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July 12, 2013 / politicsbitesize

Who funds our main political parties?

UniteOver the weekend a wedge was forced between the Labour Party and the unions as news of candidate fixing and the allocation of unauthorised membership came to light.  Unite the Union, one of Labour’s biggest donors, has been accused of rigging the selection of the party’s candidate in Falkirk.  It has been suggested that Unite signed up its members to the Labour Party in Falkirk, some without their knowledge, in an effort to get its preferred candidate selected to succeed MP Eric Joyce in 2015.

Under the current system, members of Unite pay an automatic affiliation fee to the Labour Party unless they chose to opt out.  The fee, according to the union’s general secretary Len McCluskey, is worth around £8m a year to the party.  Mr McCluskey denies that people were recruited without knowing about it and says that Unite has worked within the rules in Falkirk.  The union is also supporting candidates in 41 other constituencies across England.

The news left Ed Miliband red-faced at Prime Ministers Questions (PMQs) last week as David Cameron attacked Labour’s reliance upon union donations.  Mr Cameron challenged Mr Miliband on his party’s links with the unions and claimed that, ‘we have a situation in this country where we have got one of our political parties where it has become apparent votes are being bought, people are being signed up without consent’.  The Labour leader’s response was to remind the Prime Minster that he had had, ‘dinners for donors in Downing Street, given a tax cut to his Christmas card list and brought Andy Coulson into the heart of Downing Street’.

In order to try and counteract the negative effects of the news, Ed Miliband passed the issue of rigging candidate selection to the police and pledged to end the automatic affiliation fees.  On Tuesday 9th July he gave a speech at the St Bride’s Foundation in which he outlined his proposal that only fees from union members who have actively opted to join the Labour party would be accepted.  Mr Miliband promised to make politics more ‘open, transparent and trusted’ by creating a ‘modern’ relationship with trade unions, saying he wanted ‘to take action and seize the moment that Falkirk represents’.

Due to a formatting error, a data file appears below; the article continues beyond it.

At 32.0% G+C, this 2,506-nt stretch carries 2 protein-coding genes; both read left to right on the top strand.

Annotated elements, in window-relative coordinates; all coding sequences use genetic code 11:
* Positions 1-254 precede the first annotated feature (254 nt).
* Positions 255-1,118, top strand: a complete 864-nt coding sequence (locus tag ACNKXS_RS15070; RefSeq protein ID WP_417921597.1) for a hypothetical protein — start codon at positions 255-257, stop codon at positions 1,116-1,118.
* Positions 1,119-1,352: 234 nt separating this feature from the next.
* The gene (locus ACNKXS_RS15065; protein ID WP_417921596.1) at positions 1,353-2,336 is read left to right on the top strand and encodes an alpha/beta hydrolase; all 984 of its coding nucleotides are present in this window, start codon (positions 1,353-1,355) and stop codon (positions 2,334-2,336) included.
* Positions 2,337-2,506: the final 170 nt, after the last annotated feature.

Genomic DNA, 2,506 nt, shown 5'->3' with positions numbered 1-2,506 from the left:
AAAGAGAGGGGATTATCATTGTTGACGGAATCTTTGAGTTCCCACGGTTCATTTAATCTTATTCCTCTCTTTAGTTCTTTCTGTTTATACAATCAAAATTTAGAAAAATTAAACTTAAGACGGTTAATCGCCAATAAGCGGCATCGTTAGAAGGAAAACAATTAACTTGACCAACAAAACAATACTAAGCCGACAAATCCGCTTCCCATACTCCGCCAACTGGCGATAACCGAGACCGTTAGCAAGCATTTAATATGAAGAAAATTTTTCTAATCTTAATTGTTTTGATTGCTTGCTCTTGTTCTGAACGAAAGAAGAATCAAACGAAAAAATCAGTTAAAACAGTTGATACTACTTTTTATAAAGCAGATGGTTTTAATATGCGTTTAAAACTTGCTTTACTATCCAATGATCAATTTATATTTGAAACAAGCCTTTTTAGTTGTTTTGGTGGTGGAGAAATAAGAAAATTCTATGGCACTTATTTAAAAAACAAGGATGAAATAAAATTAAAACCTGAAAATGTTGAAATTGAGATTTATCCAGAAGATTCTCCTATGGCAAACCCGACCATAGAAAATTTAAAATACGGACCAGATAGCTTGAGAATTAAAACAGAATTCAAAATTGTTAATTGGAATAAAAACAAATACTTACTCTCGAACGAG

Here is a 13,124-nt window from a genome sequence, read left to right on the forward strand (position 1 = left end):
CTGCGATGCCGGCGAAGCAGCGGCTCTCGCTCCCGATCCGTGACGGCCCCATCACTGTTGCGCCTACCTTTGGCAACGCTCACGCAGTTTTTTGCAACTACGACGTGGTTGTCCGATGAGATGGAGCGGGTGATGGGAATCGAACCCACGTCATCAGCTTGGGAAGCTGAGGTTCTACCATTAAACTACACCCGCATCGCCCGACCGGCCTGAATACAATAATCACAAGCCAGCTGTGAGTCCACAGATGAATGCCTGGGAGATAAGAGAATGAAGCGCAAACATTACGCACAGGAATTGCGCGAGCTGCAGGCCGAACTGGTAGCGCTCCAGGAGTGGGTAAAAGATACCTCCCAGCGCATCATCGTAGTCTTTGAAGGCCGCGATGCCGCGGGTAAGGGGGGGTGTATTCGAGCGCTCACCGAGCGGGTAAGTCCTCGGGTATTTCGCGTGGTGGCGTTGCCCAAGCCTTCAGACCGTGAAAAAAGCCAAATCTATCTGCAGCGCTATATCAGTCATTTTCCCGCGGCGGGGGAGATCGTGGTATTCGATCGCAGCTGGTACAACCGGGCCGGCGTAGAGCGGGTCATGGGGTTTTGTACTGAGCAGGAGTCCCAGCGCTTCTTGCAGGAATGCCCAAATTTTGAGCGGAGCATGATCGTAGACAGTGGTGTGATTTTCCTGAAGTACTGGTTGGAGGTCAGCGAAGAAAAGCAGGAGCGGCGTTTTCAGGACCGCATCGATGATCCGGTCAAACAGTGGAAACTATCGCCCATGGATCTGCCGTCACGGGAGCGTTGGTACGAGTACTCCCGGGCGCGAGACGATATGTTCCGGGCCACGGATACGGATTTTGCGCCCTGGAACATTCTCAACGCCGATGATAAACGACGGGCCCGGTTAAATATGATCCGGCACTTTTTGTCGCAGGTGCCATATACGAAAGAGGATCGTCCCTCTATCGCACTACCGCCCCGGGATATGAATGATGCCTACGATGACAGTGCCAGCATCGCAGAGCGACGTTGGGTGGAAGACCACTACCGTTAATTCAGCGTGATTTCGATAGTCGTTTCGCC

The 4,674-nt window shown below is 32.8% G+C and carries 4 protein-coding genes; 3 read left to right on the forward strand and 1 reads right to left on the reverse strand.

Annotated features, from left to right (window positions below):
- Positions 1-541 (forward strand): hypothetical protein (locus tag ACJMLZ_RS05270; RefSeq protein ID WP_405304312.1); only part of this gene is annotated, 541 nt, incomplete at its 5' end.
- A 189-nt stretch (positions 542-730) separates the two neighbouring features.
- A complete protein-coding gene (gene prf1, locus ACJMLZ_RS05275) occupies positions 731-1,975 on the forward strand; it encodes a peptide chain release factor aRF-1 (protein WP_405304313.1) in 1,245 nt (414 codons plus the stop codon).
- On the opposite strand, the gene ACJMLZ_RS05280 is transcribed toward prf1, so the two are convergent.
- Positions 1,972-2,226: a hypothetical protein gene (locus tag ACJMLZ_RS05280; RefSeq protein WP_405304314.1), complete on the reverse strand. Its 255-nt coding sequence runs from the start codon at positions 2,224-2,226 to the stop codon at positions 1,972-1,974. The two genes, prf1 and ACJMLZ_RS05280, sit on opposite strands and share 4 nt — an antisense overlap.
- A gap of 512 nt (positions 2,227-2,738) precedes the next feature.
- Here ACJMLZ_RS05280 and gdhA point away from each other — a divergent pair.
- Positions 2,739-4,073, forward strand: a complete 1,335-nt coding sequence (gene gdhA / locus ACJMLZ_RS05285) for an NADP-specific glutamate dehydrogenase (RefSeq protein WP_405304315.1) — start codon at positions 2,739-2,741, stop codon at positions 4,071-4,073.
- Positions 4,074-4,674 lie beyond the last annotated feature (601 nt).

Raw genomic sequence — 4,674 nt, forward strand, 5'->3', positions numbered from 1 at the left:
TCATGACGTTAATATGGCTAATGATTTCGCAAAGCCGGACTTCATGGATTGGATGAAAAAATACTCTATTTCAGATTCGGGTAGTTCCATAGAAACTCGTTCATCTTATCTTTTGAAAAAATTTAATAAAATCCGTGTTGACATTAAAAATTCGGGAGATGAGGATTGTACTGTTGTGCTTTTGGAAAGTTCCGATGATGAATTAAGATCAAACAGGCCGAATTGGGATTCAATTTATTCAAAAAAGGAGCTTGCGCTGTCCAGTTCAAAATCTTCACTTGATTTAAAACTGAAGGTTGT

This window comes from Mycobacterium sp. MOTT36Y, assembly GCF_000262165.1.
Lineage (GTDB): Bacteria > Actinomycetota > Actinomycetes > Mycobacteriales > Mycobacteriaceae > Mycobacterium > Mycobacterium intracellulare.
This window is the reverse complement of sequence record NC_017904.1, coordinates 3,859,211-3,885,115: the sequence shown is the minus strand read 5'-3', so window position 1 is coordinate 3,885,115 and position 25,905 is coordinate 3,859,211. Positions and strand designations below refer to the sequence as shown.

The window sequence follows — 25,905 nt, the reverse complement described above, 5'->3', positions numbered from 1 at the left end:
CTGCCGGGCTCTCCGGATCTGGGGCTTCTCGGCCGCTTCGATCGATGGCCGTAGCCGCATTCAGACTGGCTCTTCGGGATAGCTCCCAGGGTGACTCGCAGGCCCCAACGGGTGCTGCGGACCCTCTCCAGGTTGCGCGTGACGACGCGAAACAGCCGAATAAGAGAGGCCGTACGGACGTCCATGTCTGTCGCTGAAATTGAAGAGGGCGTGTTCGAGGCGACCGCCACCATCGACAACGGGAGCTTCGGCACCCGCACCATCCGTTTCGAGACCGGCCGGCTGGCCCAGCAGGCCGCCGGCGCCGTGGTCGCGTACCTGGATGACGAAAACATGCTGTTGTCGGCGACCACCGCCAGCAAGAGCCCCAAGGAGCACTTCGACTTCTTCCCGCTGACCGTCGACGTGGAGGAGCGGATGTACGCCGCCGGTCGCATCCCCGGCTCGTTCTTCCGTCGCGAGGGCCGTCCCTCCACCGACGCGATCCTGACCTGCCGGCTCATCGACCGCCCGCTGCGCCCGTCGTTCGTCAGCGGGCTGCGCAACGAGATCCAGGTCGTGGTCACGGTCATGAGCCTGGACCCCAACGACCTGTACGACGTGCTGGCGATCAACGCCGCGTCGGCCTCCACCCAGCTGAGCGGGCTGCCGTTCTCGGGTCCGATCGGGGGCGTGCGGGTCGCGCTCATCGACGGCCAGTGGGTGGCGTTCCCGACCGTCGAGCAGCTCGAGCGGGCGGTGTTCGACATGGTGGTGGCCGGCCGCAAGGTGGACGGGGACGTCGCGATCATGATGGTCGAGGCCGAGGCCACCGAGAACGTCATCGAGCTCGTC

The Labour leader wishes to ‘mend… not end’ the long-standing relationship his party has with the unions.  His position isn’t surprising given that the unions are the party’s biggest donors, but the bold move away from automatic membership could mean a shortfall of around £5m a year for Labour.  Mr Miliband admitted that this could cause ‘massive financial implications for the party’, however, he has already stated that a reform of donations to all political parties needs to be examined.

In November 2011 the Committee of Standards in Public Life (CSPL) was formed in an attempt to enable cross-party talks to secure a deal on reforming party funding. A proposed cap on individual donations of £10,000 was floated, but last week Nick Clegg announced in a written ministerial statement that, ‘no agreement between the three parties on beginning party funding reform’ has been reached.

In PMQs on Wednesday 10th July Ed Miliband made the bold claim that individual donations should be capped at only £5,000David Cameron rejected this call and attacked the Labour leader by claiming that the unions, ‘own you, lock stock and block vote’.  Mr Miliband struck back, saying that the Conservatives are ‘owned by a few millionaires at the top of society’ and went on to point out that the Conservative Party had received £24m in donations from hedge funds.

Furthermore, according to James Bloodworth‘s article in Left Foot Forward, ‘248 of the top 1,000 individuals featured on last year’s Sunday Times Rich List have financially supported the Conservative Party since 2001, with donations totalling £83.6m’.   So, now that the Labour Party has been exposed, surely it is necessary for the Conservatives to be more open and transparent when it comes to who funds them?

Perhaps the crux of this dispute is that the money gathered by both sides in this argument is used to fund party politics.  And, in the main, it is party politics that riles the public and makes them disengage with the current system.  How often in interviews do politicians, like petulant children, blame the previous party for the difficulties that they have inherited?

The purpose of politicians, from an idealistic perspective, should be to represent their constituents by providing for them a voice in the Houses of Parliament that expresses their concerns and needs.  Unfortunately, in today’s political arena there seems to be a large proportion of MPs who have come from a privileged background (some have not even lived in the areas that they represent) who consider such a position as a way to further their careers.  Politics shouldn’t just be for those with large amounts of capital and big backers. It should be for people with a purpose: people who wish to change society so that it is as beneficial to all as possible.


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